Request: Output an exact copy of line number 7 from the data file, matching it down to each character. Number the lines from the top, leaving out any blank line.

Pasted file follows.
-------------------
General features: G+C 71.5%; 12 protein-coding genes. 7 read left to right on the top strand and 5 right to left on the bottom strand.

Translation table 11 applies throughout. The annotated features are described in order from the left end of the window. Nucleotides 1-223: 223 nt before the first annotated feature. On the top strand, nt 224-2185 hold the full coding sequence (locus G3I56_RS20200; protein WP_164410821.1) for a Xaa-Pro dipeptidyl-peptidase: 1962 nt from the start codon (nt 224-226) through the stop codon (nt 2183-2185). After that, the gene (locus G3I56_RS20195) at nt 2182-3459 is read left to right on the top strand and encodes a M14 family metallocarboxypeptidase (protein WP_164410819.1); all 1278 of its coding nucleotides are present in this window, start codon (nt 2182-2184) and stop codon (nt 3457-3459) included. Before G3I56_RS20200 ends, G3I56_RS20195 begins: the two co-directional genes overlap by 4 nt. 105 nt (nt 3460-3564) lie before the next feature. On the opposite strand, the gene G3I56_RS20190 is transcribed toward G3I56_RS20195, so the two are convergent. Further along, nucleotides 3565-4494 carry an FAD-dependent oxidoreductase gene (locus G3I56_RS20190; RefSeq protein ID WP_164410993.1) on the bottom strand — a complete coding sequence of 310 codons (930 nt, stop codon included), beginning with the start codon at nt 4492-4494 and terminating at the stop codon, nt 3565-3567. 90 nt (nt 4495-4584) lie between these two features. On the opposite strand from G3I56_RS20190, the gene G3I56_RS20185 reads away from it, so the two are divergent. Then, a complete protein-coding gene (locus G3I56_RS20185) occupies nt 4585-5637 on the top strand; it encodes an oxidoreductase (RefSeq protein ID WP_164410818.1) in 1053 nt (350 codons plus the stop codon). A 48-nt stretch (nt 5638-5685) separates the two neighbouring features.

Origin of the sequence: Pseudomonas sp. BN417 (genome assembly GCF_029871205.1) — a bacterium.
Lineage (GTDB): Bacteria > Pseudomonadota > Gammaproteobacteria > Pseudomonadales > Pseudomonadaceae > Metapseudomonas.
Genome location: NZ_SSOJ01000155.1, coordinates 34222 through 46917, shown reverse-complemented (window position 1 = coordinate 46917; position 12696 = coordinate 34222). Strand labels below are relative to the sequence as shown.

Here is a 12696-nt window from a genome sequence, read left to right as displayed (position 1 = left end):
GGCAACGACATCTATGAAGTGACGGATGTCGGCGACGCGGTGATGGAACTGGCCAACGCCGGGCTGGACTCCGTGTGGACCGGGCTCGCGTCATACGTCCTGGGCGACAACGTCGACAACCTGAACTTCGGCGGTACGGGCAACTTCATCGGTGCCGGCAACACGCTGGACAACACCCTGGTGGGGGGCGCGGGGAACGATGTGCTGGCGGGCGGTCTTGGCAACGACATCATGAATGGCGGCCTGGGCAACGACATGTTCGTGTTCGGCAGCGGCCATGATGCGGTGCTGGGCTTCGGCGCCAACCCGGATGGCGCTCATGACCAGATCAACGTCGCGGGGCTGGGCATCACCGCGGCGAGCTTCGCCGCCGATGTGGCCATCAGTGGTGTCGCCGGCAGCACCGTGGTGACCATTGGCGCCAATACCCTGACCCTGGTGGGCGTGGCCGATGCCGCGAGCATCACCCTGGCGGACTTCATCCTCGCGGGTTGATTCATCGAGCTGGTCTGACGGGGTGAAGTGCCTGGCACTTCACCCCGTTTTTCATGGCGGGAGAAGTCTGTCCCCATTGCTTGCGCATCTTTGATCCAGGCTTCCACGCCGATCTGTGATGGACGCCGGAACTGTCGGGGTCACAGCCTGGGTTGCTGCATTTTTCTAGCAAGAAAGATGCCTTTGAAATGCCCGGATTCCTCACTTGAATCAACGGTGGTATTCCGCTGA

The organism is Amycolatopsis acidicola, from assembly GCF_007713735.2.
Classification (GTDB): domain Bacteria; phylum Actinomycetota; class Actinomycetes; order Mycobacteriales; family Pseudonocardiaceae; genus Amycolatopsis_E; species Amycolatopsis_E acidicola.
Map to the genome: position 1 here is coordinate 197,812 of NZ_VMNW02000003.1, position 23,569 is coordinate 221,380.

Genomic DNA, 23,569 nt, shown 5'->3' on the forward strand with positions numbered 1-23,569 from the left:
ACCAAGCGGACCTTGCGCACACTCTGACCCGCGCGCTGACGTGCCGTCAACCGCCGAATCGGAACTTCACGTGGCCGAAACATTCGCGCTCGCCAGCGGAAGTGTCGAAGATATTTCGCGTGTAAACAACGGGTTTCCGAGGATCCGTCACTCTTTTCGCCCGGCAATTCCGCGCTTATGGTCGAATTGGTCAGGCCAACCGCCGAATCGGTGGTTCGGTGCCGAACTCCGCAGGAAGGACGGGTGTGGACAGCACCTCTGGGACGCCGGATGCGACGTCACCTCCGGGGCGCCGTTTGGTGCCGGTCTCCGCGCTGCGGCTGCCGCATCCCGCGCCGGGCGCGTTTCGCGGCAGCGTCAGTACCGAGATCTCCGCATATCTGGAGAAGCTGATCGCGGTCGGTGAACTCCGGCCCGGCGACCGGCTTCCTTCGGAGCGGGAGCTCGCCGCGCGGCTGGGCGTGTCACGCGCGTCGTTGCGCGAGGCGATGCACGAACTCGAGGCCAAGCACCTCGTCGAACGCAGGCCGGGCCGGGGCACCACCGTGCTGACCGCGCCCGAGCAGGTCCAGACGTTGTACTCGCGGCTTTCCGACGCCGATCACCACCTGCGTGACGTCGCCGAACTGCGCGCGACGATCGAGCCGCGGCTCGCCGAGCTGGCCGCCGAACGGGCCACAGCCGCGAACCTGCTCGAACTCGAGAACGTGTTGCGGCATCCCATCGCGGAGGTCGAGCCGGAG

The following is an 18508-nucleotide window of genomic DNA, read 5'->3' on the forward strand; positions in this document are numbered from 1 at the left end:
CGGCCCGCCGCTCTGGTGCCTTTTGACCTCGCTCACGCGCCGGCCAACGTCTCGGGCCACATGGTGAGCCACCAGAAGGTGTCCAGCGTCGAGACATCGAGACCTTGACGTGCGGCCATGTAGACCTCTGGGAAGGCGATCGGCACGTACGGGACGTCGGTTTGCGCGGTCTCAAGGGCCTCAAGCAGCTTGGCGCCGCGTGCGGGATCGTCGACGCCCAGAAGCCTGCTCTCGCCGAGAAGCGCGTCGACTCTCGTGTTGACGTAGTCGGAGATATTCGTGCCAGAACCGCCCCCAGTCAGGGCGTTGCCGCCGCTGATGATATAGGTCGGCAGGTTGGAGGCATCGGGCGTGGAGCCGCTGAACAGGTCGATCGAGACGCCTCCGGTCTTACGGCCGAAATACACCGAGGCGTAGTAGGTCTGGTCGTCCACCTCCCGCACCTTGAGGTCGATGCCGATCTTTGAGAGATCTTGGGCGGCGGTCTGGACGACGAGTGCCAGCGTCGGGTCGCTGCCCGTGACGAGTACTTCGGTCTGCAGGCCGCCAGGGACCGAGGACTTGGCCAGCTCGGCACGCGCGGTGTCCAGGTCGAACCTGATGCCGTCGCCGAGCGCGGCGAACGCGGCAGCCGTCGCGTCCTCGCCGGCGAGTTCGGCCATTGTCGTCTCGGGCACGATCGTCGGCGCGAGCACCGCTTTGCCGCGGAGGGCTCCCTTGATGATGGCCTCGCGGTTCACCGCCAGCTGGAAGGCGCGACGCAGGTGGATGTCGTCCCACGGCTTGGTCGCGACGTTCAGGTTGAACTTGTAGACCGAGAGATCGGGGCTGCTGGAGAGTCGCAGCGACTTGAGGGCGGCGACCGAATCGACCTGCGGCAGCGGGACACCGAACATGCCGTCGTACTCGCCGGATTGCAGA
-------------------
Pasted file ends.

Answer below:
GGCAACGACATCTATGAAGTGACGGATGTCGGCGACGCGGTGATGGAACTGGCCAACGCCGGGCTGGACTCCGTGTGGACCGGGCTCGCGTCATACGTCCTGGGCGACAACGTCGACAACCTGAACTTCGGCGGTACGGGCAACTTCATCGGTGCCGGCAACACGCTGGACAACACCCTGGTGGGGGGCGCGGGGAACGATGTGCTGGCGGGCGGTCTTGGCAACGACATCATGAATGGCGGCCTGGGCAACGACATGTTCGTGTTCGGCAGCGGCCATGATGCGGTGCTGGGCTTCGGCGCCAACCCGGATGGCGCTCATGACCAGATCAACGTCGCGGGGCTGGGCATCACCGCGGCGAGCTTCGCCGCCGATGTGGCCATCAGTGGTGTCGCCGGCAGCACCGTGGTGACCATTGGCGCCAATACCCTGACCCTGGTGGGCGTGGCCGATGCCGCGAGCATCACCCTGGCGGACTTCATCCTCGCGGGTTGATTCATCGAGCTGGTCTGACGGGGTGAAGTGCCTGGCACTTCACCCCGTTTTTCATGGCGGGAGAAGTCTGTCCCCATTGCTTGCGCATCTTTGATCCAGGCTTCCACGCCGATCTGTGATGGACGCCGGAACTGTCGGGGTCACAGCCTGGGTTGCTGCATTTTTCTAGCAAGAAAGATGCCTTTGAAATGCCCGGATTCCTCACTTGAATCAACGGTGGTATTCCGCTGA